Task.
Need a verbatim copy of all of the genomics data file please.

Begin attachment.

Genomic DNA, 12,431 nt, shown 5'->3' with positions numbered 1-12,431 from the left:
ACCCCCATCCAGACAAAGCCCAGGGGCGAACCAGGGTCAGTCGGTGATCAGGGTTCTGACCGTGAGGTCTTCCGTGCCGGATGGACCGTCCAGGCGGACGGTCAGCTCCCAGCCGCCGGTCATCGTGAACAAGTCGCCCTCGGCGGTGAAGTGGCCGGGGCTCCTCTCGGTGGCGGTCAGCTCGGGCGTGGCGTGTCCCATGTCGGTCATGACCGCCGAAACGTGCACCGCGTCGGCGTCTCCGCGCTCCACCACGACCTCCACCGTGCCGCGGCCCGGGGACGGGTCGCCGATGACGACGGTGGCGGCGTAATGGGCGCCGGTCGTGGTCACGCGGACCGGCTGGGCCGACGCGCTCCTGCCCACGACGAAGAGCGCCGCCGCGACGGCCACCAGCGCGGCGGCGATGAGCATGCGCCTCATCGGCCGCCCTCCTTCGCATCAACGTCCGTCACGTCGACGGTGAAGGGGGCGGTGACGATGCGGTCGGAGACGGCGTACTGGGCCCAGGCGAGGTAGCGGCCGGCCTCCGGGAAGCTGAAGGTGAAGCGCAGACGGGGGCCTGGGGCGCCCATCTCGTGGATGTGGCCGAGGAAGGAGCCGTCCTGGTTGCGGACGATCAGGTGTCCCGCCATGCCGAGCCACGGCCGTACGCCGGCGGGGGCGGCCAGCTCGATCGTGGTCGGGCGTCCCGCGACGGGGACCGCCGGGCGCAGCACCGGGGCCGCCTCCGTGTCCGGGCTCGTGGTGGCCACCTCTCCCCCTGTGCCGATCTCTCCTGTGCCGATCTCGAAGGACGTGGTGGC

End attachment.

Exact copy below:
Genomic DNA, 12,431 nt, shown 5'->3' with positions numbered 1-12,431 from the left:
ACCCCCATCCAGACAAAGCCCAGGGGCGAACCAGGGTCAGTCGGTGATCAGGGTTCTGACCGTGAGGTCTTCCGTGCCGGATGGACCGTCCAGGCGGACGGTCAGCTCCCAGCCGCCGGTCATCGTGAACAAGTCGCCCTCGGCGGTGAAGTGGCCGGGGCTCCTCTCGGTGGCGGTCAGCTCGGGCGTGGCGTGTCCCATGTCGGTCATGACCGCCGAAACGTGCACCGCGTCGGCGTCTCCGCGCTCCACCACGACCTCCACCGTGCCGCGGCCCGGGGACGGGTCGCCGATGACGACGGTGGCGGCGTAATGGGCGCCGGTCGTGGTCACGCGGACCGGCTGGGCCGACGCGCTCCTGCCCACGACGAAGAGCGCCGCCGCGACGGCCACCAGCGCGGCGGCGATGAGCATGCGCCTCATCGGCCGCCCTCCTTCGCATCAACGTCCGTCACGTCGACGGTGAAGGGGGCGGTGACGATGCGGTCGGAGACGGCGTACTGGGCCCAGGCGAGGTAGCGGCCGGCCTCCGGGAAGCTGAAGGTGAAGCGCAGACGGGGGCCTGGGGCGCCCATCTCGTGGATGTGGCCGAGGAAGGAGCCGTCCTGGTTGCGGACGATCAGGTGTCCCGCCATGCCGAGCCACGGCCGTACGCCGGCGGGGGCGGCCAGCTCGATCGTGGTCGGGCGTCCCGCGACGGGGACCGCCGGGCGCAGCACCGGGGCCGCCTCCGTGTCCGGGCTCGTGGTGGCCACCTCTCCCCCTGTGCCGATCTCTCCTGTGCCGATCTCGAAGGACGTGGTGGC